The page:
It’s an electronics enthusiast’s dream: one cable that replaces the rat’s nest of audio and video wires between the audio/video stack and the TV. That cable is HDMI (high-definition multimedia interface), and not only can an HDMI connector sub for the video cables running between your cable box and TV, but it can also streamline any multichannel audio feed. HDMI also contains HDCP (high-bandwidth digital content protection), which may be necessary to watch and record high-definition content in full resolution.
HDMI is an industry-supported, all-digital, uncompressed interface. All the high-definition sound and images you need for the highest-quality home theater playback travel in their original form—no compression required—from your sources to your TV. The term “industry supported” is key, because HDMI’s reach covers a broad swath of companies. More than 400 companies have adopted the standard and are building HDMI into their products. So your Hitachi TV will work with your Toshiba DVD player.
Maybe. Before you rush down to the electronics store to stock up on HDMI-enabled gear, know that HDMI is a work in progress. Interoperability and compatibility issues have nagged the movement from the start.
Steve Venuti, director of marketing for HDMI Licensing, the licensing agent for HDMI, confirms that some of today’s products pose compatibility problems due to improper implementation of the technology. Although this and other issues have been addressed through firmware upgrades by manufacturers, cable companies have been particularly slow to make set-top boxes compliant, Venuti says.
How are you to know? Simplay Labs in Sunnyvale, CA, recently put in place a testing program for HDMI compliance. Products that pass the SimplayHD Compatibility Test Specification are licensed to use the Simplay HD logo. That’s step one. The Simplay HD web site also has a list of verified products.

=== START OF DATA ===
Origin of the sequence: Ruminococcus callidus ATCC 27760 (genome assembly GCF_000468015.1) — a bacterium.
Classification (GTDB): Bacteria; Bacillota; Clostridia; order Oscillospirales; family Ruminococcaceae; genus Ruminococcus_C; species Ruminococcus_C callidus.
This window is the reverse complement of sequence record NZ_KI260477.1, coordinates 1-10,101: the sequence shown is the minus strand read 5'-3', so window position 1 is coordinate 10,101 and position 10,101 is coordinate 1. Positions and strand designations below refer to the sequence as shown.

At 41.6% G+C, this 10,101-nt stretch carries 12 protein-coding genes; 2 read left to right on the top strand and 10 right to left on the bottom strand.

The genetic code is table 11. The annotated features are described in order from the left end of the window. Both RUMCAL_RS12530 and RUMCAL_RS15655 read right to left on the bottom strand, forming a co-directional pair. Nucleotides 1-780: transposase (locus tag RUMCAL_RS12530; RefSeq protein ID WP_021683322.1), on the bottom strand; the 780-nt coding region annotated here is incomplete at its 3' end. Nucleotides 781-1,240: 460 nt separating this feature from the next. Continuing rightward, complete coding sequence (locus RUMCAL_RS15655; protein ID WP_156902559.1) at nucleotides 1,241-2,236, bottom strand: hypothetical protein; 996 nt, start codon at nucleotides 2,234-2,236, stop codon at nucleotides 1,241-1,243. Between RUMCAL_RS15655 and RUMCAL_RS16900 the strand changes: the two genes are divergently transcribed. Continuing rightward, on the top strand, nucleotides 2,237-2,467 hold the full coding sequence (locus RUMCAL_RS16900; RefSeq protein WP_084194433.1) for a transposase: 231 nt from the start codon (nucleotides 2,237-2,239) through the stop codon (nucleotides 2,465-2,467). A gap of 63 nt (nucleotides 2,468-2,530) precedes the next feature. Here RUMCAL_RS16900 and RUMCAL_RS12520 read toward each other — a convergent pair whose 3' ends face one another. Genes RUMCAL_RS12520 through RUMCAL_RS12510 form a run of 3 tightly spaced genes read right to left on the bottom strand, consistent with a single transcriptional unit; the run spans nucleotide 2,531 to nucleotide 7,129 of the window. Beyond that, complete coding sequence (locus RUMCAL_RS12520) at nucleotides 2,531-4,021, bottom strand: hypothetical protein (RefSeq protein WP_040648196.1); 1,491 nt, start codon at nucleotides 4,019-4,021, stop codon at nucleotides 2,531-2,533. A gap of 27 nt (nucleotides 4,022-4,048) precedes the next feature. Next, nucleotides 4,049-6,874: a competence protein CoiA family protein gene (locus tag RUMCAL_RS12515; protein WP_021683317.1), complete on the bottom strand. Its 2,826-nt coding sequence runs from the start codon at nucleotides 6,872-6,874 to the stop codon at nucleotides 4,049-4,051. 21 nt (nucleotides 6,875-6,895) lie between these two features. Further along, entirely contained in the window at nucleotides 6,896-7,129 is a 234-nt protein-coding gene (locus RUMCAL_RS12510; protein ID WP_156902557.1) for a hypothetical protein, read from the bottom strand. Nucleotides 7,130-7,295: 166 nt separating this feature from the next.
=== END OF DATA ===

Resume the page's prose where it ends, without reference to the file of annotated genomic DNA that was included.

That still leaves confusion about the various versions of HDMI: 1.1, 1.2 and 1.3. What if you have a TV with HDMI 1.1 and an HD-DVD player with 1.3? Venuti suggests that consumers look at the features each version offers, versus a particular iteration of HDMI. For instance, a Blu-ray Disc player with HDMI 1.3 has support for the new, lossless compressed digital audio formats, Dolby TrueHD and DTS-HD Master Audio. If you wanted to match it with a compatible audio/video receiver, the latter would also have to offer those audio formats (and be 1.3 compliant) in order to decode them. If the receiver is 1.1 enabled, it could only reproduce earlier surround-sound formats such as Dolby Digital or DTS 5.1.
According to HDMI Licensing, most Blu-ray Disc and HD-DVD players—and a substantial number of conventional DVD players—will include HDMI 1.3 capabilities this year. “During the first half of 2007, we expect to see HDTVs with HDMI 1.3 functionality, allowing them to display ‘Deep Color’ content,” says Leslie Chard, president of HDMI Licensing.
Deep Color support will allow consumer home theater equipment to reproduce movies with greater color depth on higher bit-depth displays. In the past, movie studios have had to reduce the color depth of films for home distribution in order for them to be viewable on consumer equipment. The advent of 10-bit digital displays and HDMI 1.3 paves the way for players and media that can deliver nearly lossless video content. That translates to billions, versus millions, of colors—and with increased contrast ratio and more shades of gray.
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